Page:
After drawing the circle and dividing it into six segments (for convenience, we will make a reduced color wheel), you will have to go and color three segments with three of the seven colors of the rainbow, and then magenta, lemon yellow, and cyan. So start by painting a wedge of yellow; proceed to the right, skip one, and draw the other wedge of blue; skip another one, and draw the penultimate wedge of red. To complete the circle, fill the empty wedges with the combination of the adjacent colors: we will also have green, purple, and orange. In a nutshell, therefore, from the three primary colors, we will have obtained our secondary colors. Wanting to build a complete color wheel, we would have to repeat the exercise on a wheel divided into 12 segments to have 3 primaries, 3 secondaries, and 6 tertiary colors at the end. Simple, isn’t it? Now that you understand the color wheel, we can discover its use to understand how to combine colors in cool drawings.
How to use the color wheel
Now, after cleaning your brushes carefully, you should have a nice color wheel in front of you. Or maybe you’re a little lazier – in this case, instead of drawing and painting it, you’ve probably found it online, downloaded, and maybe printed. No problem: the critical thing is that you have it before you to understand how to combine colors. Thanks to the color wheel, many different ‘safe’ combinations are presented to create your palette or your palette with specific effects. You could, for example, focus on complementary colors, thus combining the colors placed in opposite positions. Your primary red color, for example, could be matched with your secondary green color: the result, especially if at full saturation, will be a lively match, which must well manage to avoid the jarring effect. In short, it is the ideal combination to make something stand out in a painting, but you shouldn’t overdo it!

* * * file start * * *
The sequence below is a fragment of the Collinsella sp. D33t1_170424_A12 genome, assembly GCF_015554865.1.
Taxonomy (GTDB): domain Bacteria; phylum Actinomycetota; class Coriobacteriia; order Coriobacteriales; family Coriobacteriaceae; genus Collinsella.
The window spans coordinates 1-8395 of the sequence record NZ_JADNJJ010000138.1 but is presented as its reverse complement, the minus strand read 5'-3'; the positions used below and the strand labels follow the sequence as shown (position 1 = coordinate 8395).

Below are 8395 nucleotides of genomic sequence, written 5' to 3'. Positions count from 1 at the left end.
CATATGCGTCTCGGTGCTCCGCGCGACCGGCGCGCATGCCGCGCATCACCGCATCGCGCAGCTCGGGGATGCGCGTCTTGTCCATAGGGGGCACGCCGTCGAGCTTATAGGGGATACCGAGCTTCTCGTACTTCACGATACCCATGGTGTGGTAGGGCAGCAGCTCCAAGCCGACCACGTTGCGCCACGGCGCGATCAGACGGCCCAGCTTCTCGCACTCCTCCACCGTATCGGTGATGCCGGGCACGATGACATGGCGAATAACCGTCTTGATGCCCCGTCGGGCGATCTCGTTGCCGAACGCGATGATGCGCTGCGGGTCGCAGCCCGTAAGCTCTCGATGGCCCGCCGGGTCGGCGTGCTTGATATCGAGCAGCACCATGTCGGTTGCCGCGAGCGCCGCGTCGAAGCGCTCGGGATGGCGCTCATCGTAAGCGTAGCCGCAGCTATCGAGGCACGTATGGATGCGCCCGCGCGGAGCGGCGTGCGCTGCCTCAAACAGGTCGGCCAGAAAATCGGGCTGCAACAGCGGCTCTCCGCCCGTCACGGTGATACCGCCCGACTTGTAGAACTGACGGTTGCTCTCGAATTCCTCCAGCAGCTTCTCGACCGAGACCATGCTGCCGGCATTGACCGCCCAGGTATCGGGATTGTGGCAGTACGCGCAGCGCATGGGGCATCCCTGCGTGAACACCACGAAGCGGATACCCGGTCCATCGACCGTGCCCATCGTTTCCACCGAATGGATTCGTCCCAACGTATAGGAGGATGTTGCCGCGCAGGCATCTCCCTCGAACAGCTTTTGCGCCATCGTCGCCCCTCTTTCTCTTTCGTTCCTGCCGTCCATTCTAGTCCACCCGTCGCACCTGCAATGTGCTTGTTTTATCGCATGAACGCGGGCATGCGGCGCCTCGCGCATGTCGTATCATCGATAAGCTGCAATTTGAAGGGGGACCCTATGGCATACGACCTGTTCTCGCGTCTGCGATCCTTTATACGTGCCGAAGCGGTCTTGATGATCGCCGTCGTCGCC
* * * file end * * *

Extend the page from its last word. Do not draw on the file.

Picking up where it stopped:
However, complementary colors are not always the best choice. You could therefore opt for analogous colors, going to use not the opposites but rather the adjacent colors, thus choosing red, orange, yellow, and so on. As you know by now, these colors tend to blend; moreover, similar color schemes are very often found in nature and help create happy and serene compositions. More complex but still widely used is the ternary color combination, which involves composing a three-color palette by tracing an equilateral triangle on your color wheel: blue, in this way, could be accompanied by orange and green. Also, there will be an accentuated contrast in this case, but never as strong as that of complementary combinations.
How to match colors with psychology in mind
To understand how to combine colors effectively, you don’t have to think only about the color wheel. It would help if you also thought about the effect you want to arouse. Beyond the distinction between warm colors and cold colors – which should not neglect – you should think that, at the psychological level, different colors carry different meanings: blue, for example, communicate relaxation, green instills confidence, the red energy. A painting that wants to express dynamism, for example, could start from the combination of shades of yellow and blue, with a hint of red.
Also Read: LEARN OIL PAINTING